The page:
June 29th, 2011

andrew potter

From Here to Eternity (The Restored Edition) by James Jones

The first time I received the offer to read the uncensored version of From Here to Eternity by James Jones, recently re-published by Open Media Road, I did question why they were “proposing” me this novel. While I well remember Montgomery Cliff in the role of Pvt. Robert E. Lee Prewitt, that was not enough reason, I thought, to enlist this novel as an LGBT book to be read during pride month. So I did my little research, what I always do when I’m not sure about a book, and I discovered that James Jones was forced to cut out from the novel not only a lot of “bad” words that was unthinkable to print on paper, but also 2 scenes in which there was an indirect reference to homosexuality. According to the sources, one of the other famous character of the novel, Pvt. Angelo Maggio, played in the notorious movie by Frank Sinatra (who wanted so much this role to become himself a fictional character in The Godfather by Francis Ford Coppola), confesses he allowed another man to have oral sex with him for money, they "comes in handy the middle of the month". And then in a second scene, there is a military investigation into gay activity in the barracks.

Even if it wasn't still enough, according to me, I was enticed to read it. Indeed the queer elements in the novel are way more than the two scenes of above, and both Prewitt than Maggio have a good share of it. Maggio indeed convinces Prewitt to go on a double date, Maggio with Hal, the French tutor he usually dates when he needs money, and Prewitt with Tommy, an aspiring writer who is not only Hal’s friend, but also former lover of Bloom, another fellow soldier of Prewitt and Maggio. Sincerely I don’t remember if Bloom’s character was in the movie as well, but here he has an important, even if tragic role. Actually all the characters somewhat involved with the queer elements will not have a positive end, and maybe that should have been the reason to not cut it from the story, but probably a post WWII America was not ready for the sex and the queer.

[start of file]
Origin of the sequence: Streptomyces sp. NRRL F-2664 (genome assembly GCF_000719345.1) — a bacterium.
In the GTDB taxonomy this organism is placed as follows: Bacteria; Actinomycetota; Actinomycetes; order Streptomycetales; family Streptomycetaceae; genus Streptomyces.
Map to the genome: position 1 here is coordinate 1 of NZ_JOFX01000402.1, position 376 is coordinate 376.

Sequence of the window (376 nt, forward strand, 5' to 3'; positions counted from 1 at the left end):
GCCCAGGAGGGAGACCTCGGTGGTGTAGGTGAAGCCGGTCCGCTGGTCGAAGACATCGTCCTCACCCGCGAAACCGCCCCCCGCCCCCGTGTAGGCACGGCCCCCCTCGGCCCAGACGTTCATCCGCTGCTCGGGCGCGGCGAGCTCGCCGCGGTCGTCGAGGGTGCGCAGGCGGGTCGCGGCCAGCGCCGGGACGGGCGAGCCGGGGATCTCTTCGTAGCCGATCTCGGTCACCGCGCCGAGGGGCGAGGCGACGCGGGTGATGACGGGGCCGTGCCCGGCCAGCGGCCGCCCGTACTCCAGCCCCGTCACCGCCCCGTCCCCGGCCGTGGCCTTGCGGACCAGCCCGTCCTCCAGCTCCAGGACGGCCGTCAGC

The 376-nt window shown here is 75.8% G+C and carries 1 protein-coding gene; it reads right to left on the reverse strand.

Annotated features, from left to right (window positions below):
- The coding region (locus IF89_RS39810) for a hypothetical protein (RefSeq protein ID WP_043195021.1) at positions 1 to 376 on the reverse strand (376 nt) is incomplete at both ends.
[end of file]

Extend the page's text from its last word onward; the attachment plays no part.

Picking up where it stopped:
The story is too famous to summary it here, so I prefer to concentrate on the scene that is probably the main reason I read the novel. The double date between Prewitt/Maggio and Tommy/Hal is at the same time romantic and sad; for sure Prewitt is not into Tommy (and that is quite ironic considering his character was played by Montgomery Cliff), but I did not find in him any hate for Tommy or Hal. I re-read more time a passage in which, from what I understood, Prewitt is remembering how he was molested by two older men when he was still a kid; so, if anything else, he was the one who probably could have hosted some repressed anger for homosexuals. Maybe the author avoided this implication making Hal stating clearly that he doesn’t like boys, but grown men. In any case, James Jones presented to the reader Tommy and Hal like nothing the public imagination of the time thought about homosexuals. Sure, Hal is tall and lean, elegant and well-mannered, but he is not feminine; and Tommy is bulkier than many soldiers, for sure more than Prewitt and Maggio (who, in the novel, is small, but energized like a crazy ball). In a very long scene, the author brushes the characters of Tommy and Hal like an impressionist painter, giving the reader just that touch of information to build their whole life, especially that of Hal. An American who loves France, like many homosexuals of the time, Hal is forced to stay in the US by the war, and the less American state he can pick is Hawaii. For most of his scene, I quite liked him, he was witty and always polite, even when Prewitt tried more than once to make him snap. Sometime I even thought he was really in love with Maggio, and maybe he was. Maybe the closing scene about them reflects a bit the prejudice of the time, but all in all, Hal is a really positive character, way better than many other in the novel.